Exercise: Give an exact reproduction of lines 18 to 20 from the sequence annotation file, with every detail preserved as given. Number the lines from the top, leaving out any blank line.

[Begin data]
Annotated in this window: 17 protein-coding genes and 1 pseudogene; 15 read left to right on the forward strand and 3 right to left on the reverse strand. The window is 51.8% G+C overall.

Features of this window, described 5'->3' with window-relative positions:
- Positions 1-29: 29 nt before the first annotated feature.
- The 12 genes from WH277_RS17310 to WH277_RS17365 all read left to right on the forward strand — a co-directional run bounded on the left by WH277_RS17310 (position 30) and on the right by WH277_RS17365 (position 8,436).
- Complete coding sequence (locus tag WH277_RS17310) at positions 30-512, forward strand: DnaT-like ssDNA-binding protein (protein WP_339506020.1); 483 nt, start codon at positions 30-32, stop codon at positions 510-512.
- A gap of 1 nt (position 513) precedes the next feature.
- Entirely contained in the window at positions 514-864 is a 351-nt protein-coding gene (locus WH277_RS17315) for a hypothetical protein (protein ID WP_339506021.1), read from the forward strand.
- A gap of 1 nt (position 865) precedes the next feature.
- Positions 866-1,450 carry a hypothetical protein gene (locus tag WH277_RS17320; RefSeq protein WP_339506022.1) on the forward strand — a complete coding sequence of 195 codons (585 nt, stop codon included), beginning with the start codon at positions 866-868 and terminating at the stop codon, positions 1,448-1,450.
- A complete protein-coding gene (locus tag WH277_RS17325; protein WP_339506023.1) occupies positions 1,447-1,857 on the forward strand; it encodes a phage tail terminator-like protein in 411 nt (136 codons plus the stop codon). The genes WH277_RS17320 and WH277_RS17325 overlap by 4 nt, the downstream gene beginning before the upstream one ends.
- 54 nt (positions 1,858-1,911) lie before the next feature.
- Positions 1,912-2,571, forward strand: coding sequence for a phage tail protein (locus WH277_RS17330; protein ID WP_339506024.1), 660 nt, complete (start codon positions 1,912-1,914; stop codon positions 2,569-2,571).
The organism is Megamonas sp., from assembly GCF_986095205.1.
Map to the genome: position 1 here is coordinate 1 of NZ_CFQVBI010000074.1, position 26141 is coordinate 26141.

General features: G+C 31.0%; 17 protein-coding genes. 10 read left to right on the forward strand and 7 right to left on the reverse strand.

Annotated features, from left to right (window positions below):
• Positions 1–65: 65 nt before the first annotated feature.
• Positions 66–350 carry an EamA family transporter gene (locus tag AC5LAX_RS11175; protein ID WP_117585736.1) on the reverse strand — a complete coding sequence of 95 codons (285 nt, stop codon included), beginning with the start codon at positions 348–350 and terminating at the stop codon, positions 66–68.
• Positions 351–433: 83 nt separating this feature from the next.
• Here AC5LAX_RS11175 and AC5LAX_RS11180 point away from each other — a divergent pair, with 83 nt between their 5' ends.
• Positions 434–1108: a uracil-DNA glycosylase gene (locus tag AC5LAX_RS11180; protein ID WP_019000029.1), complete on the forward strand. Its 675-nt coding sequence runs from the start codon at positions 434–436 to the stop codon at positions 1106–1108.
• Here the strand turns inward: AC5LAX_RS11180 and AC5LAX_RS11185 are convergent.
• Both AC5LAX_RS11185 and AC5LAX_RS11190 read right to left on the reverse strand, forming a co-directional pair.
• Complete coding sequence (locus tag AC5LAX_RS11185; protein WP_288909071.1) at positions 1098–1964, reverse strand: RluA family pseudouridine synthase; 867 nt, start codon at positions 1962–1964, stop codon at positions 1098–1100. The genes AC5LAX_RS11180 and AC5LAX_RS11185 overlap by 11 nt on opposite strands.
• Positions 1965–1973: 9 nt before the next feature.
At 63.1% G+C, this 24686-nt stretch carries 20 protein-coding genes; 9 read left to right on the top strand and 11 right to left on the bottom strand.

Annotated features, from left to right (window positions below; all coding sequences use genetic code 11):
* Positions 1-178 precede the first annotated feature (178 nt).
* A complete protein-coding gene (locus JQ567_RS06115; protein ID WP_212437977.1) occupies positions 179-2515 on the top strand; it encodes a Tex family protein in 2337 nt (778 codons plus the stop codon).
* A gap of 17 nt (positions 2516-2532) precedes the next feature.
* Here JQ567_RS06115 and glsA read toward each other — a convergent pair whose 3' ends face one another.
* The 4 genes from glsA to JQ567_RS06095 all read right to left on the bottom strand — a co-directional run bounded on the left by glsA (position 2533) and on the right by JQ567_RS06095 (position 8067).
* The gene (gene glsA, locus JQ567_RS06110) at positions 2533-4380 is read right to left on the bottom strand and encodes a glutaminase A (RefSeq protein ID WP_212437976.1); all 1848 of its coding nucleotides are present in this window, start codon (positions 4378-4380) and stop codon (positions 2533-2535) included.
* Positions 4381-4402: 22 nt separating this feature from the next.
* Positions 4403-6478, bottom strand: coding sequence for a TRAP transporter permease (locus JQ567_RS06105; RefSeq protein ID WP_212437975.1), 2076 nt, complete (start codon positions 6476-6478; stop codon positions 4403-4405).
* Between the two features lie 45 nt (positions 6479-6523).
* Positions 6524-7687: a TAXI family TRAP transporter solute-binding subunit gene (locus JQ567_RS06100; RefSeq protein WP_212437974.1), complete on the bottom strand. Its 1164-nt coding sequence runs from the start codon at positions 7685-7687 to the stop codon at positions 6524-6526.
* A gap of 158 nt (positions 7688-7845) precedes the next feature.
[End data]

• Positions 66–350 carry an EamA family transporter gene (locus tag AC5LAX_RS11175; protein ID WP_117585736.1) on the reverse strand — a complete coding sequence of 95 codons (285 nt, stop codon included), beginning with the start codon at positions 348–350 and terminating at the stop codon, positions 66–68.
• Positions 351–433: 83 nt separating this feature from the next.
• Here AC5LAX_RS11175 and AC5LAX_RS11180 point away from each other — a divergent pair, with 83 nt between their 5' ends.